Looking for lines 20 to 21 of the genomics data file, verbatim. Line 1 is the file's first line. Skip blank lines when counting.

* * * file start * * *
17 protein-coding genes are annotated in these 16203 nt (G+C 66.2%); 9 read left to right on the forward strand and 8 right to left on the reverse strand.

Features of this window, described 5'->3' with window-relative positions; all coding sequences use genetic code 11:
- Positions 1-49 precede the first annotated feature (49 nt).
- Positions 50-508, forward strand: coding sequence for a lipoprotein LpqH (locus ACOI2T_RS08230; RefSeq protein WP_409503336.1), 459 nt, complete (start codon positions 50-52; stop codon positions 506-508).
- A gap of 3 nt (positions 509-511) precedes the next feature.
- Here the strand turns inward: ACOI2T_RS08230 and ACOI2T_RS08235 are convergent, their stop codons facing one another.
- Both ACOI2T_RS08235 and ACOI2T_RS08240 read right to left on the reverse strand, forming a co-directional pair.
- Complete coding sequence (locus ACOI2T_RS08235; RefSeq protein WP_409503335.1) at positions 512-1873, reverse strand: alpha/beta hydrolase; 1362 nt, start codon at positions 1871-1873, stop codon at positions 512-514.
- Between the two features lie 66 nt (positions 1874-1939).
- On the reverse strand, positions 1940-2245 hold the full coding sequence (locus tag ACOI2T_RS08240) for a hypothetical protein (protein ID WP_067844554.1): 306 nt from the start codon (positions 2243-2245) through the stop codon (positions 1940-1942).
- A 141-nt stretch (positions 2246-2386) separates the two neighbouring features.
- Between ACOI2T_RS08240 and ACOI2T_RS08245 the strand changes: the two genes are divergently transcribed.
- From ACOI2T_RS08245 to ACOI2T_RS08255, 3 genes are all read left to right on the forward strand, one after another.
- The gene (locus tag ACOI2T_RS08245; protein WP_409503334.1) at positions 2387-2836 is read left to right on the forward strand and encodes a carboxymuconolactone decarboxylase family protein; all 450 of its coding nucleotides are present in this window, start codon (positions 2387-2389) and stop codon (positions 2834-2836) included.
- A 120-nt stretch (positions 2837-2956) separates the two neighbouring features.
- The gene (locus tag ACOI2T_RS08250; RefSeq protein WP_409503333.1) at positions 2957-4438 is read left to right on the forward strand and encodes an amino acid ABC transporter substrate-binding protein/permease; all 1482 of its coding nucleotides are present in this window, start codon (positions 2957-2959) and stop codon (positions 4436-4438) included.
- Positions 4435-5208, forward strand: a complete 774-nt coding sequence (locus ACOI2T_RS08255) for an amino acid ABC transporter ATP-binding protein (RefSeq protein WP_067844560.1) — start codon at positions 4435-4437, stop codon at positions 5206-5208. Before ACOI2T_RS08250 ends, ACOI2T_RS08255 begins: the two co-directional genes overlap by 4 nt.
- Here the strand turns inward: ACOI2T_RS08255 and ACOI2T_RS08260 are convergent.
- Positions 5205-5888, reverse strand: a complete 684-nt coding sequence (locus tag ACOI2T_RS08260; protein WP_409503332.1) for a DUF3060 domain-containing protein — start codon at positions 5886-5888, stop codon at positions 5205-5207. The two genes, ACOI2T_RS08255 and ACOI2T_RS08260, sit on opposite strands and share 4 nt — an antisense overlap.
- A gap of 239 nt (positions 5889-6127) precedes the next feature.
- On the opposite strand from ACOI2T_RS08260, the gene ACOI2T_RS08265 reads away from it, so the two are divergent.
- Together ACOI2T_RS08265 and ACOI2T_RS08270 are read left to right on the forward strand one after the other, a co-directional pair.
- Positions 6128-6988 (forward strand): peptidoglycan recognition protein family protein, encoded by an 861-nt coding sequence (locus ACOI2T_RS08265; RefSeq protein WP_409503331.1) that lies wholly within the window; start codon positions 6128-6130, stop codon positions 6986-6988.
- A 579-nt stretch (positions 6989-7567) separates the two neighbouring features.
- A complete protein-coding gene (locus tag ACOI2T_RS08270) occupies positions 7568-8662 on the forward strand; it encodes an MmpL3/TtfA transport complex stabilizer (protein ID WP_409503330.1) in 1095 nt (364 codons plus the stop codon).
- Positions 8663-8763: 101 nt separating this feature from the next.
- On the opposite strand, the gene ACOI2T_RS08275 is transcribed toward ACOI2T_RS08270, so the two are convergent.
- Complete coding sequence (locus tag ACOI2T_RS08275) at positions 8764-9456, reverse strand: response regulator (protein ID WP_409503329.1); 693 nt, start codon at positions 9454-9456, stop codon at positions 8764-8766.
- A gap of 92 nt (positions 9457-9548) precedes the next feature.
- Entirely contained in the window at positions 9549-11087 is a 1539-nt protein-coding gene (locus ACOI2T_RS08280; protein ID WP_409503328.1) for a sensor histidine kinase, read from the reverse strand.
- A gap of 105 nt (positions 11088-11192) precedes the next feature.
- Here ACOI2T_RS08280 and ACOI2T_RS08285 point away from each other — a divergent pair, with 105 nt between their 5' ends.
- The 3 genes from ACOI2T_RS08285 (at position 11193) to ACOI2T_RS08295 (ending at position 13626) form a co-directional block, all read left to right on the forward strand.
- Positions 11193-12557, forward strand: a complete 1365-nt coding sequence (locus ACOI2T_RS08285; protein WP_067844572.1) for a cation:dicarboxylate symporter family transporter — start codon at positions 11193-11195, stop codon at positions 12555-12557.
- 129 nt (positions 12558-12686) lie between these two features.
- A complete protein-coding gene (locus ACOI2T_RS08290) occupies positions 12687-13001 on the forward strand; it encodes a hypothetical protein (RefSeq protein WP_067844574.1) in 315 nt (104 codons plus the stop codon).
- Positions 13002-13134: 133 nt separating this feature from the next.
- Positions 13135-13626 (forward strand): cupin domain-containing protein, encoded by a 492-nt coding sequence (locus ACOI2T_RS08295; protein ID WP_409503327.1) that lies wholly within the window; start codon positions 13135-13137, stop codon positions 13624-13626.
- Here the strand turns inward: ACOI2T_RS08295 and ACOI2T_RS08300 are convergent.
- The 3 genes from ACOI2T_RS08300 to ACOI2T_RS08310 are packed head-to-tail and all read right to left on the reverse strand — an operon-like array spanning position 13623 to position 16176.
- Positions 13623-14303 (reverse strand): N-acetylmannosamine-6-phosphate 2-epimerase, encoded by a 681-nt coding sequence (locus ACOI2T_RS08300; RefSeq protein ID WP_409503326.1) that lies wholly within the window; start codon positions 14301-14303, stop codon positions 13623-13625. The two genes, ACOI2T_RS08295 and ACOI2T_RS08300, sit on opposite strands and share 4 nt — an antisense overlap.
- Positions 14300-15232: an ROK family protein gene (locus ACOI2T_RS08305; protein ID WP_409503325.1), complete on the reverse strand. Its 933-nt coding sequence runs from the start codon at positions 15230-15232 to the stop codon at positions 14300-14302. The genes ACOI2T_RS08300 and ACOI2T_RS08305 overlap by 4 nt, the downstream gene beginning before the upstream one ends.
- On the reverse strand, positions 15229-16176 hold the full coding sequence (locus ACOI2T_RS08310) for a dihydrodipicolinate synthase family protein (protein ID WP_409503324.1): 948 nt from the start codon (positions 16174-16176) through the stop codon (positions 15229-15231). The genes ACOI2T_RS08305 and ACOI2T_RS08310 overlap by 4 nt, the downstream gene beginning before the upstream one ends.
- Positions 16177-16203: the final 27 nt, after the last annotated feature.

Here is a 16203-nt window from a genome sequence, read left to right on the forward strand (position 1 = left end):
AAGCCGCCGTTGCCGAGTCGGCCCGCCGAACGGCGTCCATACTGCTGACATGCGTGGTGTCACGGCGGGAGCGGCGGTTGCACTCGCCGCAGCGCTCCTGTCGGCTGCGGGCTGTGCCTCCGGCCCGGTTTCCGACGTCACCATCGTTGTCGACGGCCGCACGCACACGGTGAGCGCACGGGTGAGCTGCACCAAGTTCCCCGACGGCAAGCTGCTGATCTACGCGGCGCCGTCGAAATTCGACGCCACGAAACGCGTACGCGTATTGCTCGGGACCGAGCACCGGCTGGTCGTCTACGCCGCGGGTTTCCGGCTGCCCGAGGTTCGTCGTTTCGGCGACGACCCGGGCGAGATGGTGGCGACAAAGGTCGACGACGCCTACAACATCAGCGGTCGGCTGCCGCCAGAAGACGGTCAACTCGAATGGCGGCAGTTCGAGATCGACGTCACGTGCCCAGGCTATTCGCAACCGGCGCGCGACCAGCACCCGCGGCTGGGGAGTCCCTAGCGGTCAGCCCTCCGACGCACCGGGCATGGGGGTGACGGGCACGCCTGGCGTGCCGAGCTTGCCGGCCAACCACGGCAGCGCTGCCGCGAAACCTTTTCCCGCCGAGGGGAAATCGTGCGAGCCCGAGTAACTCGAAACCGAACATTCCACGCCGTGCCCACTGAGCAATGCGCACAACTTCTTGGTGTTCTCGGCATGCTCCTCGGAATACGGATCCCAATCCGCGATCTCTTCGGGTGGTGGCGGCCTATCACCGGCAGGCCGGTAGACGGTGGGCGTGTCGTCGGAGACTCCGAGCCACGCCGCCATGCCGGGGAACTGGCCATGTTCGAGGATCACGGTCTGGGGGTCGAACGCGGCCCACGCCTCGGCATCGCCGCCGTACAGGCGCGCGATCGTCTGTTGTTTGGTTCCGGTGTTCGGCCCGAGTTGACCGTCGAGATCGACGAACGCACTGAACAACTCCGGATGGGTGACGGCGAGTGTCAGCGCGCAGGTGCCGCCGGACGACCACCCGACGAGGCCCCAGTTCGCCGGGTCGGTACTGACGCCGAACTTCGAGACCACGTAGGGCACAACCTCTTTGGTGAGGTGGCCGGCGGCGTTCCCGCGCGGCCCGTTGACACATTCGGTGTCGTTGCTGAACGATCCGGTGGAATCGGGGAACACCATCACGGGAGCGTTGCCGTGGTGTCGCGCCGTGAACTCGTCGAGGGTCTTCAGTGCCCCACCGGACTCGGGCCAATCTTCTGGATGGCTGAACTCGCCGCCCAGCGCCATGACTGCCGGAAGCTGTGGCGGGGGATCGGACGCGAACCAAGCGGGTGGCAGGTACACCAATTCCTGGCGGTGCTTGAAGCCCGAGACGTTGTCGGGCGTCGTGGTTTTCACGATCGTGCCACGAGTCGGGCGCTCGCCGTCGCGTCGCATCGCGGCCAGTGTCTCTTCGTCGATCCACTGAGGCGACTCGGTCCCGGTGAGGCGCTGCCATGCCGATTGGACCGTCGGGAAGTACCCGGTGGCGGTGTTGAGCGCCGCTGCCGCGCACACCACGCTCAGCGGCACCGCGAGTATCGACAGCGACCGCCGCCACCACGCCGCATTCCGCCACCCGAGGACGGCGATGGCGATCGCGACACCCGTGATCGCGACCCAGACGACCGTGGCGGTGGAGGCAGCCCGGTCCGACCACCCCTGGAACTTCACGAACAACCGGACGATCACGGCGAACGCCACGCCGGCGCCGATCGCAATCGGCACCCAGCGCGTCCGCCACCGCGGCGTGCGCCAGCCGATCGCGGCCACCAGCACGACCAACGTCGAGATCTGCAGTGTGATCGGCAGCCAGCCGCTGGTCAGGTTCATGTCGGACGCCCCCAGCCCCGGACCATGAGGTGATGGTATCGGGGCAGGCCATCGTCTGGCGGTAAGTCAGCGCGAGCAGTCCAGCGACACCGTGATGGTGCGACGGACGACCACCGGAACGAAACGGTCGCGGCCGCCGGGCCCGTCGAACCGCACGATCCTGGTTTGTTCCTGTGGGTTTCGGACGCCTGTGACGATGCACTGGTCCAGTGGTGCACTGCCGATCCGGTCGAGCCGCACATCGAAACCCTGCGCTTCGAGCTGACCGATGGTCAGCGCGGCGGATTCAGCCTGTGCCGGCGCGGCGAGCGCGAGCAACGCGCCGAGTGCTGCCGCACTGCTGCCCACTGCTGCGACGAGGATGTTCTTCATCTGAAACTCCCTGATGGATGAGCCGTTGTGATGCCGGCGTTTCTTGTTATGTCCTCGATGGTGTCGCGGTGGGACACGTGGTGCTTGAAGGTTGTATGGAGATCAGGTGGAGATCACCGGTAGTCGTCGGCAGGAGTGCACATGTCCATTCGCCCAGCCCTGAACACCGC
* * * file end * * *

- A gap of 239 nt (positions 5889-6127) precedes the next feature.
- On the opposite strand from ACOI2T_RS08260, the gene ACOI2T_RS08265 reads away from it, so the two are divergent.